Home in the mountains

The Trefoil house is built out from its triangular core as three squares joined at the corners
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Architect: J.Roc DesignPhotography by James Leng architecture, ceiling, countertop, daylighting, home, house, interior design, real estate, gray
Architect: J.Roc DesignPhotography by James Leng

Architect: J.Roc Design http://www.jrocdesign.com/Photography by James LengFrom the architect: From the architect. The Trefoil House inherited a pre-existing three-sided hearth and partial foundation, located on a rural sloped site in Stowe, Vermont. The house was reimagined using the hearth as a structural and narrative generator: The house is built out from its triangular core as three squares joined at the corners.

The three-sided hearth is used as a central program driver, producing a continuous trefoil circulation loop around the perimeter of each square and providing a central point of orientation while allowing for the house to spread into the landscape. Public spaces are enclosed in glass, while private spaces are shielded with sculpted louvers to differentiate the rotationally symmetric plan.


Architect: J.Roc DesignPhotography by James Leng architecture, ceiling, estate, home, house, interior design, living room, real estate, wall, window, wood, brown, gray
Architect: J.Roc DesignPhotography by James Leng

A 150 foot long curtain wall wraps continuously around six sides of the house. The trefoil circulation allows for an unbroken perceptual experience of the pristine site, but critically also allows for an entirely wheelchair accessible upper level in order to accommodate the client’s elderly parents and an ageing-in-place philosophy.First, the desire to perceptually bring the incredible view into the interior. To accomplish this, we borrowed from the method of James Turrell’s skyspaces in which a square of open sky appears as a flattened image through the total reduction of the frame edge. All visible thresholds, sills, and headers to distinguish the passage from interior to exterior are eliminated.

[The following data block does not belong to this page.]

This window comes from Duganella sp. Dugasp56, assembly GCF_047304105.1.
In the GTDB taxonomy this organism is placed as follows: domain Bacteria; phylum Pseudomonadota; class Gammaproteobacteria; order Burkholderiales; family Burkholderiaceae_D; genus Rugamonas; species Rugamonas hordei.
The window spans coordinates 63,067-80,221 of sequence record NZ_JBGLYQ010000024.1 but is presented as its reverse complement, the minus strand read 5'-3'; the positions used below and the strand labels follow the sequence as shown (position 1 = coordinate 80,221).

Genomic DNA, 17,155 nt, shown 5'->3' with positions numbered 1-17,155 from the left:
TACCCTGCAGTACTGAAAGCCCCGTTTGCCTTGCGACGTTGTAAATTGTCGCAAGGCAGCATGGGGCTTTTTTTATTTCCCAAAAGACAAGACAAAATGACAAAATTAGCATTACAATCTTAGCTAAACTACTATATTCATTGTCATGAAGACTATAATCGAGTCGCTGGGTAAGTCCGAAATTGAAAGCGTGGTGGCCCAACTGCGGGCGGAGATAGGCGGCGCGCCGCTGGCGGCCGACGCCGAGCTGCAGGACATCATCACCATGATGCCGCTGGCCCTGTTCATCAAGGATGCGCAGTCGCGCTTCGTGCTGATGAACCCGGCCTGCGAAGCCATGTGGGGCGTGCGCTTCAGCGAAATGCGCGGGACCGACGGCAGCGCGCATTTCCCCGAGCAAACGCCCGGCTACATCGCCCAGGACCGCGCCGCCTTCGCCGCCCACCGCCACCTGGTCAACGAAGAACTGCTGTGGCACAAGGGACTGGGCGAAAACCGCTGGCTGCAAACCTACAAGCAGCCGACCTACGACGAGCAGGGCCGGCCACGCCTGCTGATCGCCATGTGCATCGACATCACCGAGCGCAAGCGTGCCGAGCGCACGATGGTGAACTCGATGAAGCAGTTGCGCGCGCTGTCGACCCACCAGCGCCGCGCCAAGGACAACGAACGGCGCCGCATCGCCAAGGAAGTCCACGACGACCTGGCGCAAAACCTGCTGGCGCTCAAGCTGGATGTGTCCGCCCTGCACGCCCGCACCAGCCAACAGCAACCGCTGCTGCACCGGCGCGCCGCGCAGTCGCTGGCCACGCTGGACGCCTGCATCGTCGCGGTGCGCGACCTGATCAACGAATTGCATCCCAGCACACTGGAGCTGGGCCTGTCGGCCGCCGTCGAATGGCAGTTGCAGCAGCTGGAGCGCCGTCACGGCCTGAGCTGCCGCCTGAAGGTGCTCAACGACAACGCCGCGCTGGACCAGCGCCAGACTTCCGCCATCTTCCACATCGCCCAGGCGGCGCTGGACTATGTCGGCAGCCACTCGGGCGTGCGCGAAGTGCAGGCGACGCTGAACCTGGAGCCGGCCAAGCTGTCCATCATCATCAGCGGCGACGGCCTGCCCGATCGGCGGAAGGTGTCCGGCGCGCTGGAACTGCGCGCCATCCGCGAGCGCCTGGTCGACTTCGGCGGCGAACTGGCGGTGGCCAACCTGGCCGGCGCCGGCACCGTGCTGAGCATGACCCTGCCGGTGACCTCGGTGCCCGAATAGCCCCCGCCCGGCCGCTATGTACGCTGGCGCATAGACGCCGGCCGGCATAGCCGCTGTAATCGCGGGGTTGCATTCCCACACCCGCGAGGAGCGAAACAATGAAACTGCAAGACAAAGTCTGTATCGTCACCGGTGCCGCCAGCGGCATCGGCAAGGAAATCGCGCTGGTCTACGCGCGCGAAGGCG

Second, the need for complete accessibility on the upper level. The client and his parents work in the geriatric healthcare industry and are intimately acquainted with the architectural needs of the elderly. To allow for uninterrupted wheelchair access, thresholds, sills, and teak shower pans are flush, and the entire trefoil circulation path is accessible, broad, and clearly defined.

Jun 27, 2017
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